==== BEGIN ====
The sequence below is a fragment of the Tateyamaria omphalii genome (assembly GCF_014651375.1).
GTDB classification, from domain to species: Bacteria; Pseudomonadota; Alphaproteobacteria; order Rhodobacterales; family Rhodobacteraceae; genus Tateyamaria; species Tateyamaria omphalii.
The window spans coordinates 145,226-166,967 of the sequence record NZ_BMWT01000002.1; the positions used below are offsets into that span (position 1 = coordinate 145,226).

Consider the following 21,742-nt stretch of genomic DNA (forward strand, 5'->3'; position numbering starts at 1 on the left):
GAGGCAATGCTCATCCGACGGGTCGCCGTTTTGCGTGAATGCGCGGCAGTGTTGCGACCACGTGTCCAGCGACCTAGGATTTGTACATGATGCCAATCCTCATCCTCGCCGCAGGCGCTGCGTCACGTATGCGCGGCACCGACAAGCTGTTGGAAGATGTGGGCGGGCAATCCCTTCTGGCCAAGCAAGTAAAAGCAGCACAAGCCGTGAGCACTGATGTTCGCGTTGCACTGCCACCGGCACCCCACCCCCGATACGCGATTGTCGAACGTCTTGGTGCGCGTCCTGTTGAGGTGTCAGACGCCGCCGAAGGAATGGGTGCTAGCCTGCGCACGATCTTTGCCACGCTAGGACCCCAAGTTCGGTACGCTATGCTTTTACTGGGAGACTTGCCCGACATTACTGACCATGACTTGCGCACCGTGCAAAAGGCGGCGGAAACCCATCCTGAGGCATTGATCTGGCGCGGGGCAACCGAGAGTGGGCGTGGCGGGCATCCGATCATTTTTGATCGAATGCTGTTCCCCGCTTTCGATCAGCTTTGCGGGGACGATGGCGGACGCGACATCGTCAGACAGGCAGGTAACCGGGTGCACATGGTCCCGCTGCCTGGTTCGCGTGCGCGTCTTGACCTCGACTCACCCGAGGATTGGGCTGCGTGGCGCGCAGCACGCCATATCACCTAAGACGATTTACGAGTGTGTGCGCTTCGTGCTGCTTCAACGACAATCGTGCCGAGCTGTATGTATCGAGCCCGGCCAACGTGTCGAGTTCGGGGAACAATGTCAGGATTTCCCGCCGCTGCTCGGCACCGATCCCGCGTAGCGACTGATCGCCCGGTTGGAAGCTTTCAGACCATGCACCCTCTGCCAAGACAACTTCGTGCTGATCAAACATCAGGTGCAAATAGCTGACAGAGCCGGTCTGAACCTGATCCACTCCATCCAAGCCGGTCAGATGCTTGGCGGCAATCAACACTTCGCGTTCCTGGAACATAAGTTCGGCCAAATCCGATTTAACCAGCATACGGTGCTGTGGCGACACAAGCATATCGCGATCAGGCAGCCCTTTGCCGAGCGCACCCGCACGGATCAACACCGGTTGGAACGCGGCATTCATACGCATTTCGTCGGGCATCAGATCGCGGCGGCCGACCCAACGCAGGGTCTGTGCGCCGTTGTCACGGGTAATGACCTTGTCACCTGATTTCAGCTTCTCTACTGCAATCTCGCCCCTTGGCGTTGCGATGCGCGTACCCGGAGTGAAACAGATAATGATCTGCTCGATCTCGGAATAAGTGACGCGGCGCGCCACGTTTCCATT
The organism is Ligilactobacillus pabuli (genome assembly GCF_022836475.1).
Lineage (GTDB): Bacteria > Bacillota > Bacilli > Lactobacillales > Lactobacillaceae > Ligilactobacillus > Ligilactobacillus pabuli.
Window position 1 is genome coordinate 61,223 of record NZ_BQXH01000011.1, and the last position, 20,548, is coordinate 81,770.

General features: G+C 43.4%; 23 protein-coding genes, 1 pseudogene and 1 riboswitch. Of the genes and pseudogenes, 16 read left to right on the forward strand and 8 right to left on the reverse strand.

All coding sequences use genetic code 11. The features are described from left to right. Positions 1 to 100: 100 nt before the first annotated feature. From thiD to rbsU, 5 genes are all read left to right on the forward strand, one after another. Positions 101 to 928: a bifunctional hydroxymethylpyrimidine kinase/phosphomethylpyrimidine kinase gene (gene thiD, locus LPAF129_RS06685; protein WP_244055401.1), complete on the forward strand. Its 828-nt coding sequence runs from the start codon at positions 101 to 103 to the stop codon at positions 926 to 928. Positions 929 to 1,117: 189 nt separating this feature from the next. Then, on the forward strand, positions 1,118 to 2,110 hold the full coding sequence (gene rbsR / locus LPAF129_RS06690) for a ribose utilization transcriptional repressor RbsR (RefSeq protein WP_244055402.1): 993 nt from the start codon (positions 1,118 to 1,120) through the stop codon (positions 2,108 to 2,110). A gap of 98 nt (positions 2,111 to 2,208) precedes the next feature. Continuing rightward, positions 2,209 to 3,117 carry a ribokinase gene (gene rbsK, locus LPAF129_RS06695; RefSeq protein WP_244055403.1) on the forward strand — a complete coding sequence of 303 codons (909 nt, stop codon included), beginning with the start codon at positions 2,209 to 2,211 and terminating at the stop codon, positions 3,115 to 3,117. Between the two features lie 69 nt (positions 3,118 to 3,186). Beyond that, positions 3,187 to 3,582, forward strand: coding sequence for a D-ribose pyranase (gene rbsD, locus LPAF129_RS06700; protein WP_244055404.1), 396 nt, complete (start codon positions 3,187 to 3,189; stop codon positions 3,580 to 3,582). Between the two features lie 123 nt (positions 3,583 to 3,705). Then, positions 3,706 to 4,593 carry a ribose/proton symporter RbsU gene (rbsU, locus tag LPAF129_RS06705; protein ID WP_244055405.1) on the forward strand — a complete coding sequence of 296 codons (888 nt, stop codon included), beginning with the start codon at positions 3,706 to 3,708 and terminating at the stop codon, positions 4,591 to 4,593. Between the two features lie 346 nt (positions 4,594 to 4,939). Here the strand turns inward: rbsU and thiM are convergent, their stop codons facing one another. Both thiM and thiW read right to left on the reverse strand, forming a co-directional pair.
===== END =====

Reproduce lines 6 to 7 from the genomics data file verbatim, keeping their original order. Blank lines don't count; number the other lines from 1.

The organism is Ligilactobacillus pabuli (genome assembly GCF_022836475.1).
Lineage (GTDB): Bacteria > Bacillota > Bacilli > Lactobacillales > Lactobacillaceae > Ligilactobacillus > Ligilactobacillus pabuli.